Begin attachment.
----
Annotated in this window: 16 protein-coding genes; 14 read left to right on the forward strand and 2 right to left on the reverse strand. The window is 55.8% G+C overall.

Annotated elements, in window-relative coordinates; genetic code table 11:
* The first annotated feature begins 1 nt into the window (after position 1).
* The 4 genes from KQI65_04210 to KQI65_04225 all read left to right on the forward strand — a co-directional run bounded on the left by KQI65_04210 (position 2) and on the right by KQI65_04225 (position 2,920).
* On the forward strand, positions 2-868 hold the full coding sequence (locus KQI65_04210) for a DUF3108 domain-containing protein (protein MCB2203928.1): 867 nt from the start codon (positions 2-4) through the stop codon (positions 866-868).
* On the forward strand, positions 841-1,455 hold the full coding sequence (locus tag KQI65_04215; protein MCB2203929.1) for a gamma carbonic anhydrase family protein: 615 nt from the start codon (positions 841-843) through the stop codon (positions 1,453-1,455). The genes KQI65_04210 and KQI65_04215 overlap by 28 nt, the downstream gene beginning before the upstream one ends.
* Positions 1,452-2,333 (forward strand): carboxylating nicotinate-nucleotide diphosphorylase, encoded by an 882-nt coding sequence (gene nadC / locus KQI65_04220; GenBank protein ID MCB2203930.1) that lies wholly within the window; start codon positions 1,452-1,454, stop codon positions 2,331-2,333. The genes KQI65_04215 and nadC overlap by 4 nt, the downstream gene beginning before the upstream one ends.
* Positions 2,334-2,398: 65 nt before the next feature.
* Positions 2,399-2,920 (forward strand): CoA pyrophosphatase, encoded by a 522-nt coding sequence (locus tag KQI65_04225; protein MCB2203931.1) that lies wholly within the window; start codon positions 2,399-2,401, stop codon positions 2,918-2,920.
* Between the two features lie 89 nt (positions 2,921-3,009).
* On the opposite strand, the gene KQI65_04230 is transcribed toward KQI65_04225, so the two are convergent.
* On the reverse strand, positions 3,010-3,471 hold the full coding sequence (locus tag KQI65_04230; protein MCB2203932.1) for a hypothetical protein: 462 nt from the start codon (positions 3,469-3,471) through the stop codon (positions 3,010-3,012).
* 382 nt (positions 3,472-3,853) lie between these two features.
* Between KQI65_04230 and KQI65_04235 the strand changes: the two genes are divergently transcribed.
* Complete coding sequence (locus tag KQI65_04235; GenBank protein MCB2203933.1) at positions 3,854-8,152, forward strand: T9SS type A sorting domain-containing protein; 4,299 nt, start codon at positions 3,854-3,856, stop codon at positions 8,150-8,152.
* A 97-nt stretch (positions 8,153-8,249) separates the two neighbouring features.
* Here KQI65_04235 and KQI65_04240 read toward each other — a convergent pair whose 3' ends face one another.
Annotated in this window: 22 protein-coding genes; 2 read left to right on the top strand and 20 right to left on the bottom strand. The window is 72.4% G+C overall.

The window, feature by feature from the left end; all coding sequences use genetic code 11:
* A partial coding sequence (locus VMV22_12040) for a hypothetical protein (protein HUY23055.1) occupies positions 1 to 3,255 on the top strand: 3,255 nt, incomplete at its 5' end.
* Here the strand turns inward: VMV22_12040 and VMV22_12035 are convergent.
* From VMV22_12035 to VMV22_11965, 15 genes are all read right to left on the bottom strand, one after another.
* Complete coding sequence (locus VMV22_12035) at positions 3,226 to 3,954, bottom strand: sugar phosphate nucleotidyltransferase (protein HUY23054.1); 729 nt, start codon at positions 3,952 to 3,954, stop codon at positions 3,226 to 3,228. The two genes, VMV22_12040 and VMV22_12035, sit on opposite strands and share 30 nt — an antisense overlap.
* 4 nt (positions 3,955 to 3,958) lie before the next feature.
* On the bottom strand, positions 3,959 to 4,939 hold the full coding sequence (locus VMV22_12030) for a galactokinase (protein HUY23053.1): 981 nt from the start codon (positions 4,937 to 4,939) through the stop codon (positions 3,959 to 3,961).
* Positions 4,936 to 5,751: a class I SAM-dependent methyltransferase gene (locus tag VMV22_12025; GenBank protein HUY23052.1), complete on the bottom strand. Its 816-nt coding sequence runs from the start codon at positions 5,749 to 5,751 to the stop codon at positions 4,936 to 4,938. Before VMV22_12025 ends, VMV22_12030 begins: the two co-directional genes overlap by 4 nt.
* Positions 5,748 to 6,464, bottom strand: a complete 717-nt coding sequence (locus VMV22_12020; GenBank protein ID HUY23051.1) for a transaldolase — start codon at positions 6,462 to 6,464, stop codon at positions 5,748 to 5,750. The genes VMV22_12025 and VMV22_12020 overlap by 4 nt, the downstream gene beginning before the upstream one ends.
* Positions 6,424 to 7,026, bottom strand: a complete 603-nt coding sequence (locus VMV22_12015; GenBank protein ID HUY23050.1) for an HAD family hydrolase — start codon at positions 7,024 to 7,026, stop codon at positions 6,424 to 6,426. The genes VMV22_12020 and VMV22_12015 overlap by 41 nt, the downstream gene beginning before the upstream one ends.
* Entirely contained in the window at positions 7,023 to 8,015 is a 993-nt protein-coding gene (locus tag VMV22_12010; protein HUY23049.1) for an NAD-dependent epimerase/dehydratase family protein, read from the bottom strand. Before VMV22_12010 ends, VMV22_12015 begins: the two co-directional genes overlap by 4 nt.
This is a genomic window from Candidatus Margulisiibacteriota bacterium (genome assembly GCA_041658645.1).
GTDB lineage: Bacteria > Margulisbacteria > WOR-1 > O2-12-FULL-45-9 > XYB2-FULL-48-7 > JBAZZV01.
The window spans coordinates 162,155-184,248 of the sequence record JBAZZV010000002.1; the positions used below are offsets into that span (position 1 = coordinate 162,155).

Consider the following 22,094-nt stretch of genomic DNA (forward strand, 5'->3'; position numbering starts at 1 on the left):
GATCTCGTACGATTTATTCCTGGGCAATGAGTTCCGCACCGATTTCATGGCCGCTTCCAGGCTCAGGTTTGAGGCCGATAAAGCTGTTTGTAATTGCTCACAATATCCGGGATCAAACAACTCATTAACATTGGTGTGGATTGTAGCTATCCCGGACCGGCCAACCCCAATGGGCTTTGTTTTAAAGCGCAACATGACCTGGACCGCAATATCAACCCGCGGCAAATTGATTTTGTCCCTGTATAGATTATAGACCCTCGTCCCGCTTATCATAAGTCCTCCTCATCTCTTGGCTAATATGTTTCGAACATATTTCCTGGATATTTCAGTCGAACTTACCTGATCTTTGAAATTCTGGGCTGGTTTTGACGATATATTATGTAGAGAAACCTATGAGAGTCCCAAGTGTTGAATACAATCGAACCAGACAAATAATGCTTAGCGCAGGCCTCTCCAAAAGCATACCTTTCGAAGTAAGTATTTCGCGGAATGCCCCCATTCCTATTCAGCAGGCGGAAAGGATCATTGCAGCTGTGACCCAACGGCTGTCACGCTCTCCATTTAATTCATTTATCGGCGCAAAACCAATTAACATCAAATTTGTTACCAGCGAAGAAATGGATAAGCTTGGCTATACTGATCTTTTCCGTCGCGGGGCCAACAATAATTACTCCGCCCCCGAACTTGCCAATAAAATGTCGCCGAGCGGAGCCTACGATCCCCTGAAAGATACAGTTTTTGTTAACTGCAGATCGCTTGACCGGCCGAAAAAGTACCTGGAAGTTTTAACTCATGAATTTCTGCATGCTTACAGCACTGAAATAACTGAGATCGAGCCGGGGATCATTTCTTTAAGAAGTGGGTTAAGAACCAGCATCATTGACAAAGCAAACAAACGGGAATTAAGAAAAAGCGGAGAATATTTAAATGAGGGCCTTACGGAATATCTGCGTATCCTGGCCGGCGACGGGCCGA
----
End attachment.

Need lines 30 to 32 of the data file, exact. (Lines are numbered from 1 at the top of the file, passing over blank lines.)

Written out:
This is a genomic window from Candidatus Margulisiibacteriota bacterium (genome assembly GCA_041658645.1).
GTDB lineage: Bacteria > Margulisbacteria > WOR-1 > O2-12-FULL-45-9 > XYB2-FULL-48-7 > JBAZZV01.
The window spans coordinates 162,155-184,248 of the sequence record JBAZZV010000002.1; the positions used below are offsets into that span (position 1 = coordinate 162,155).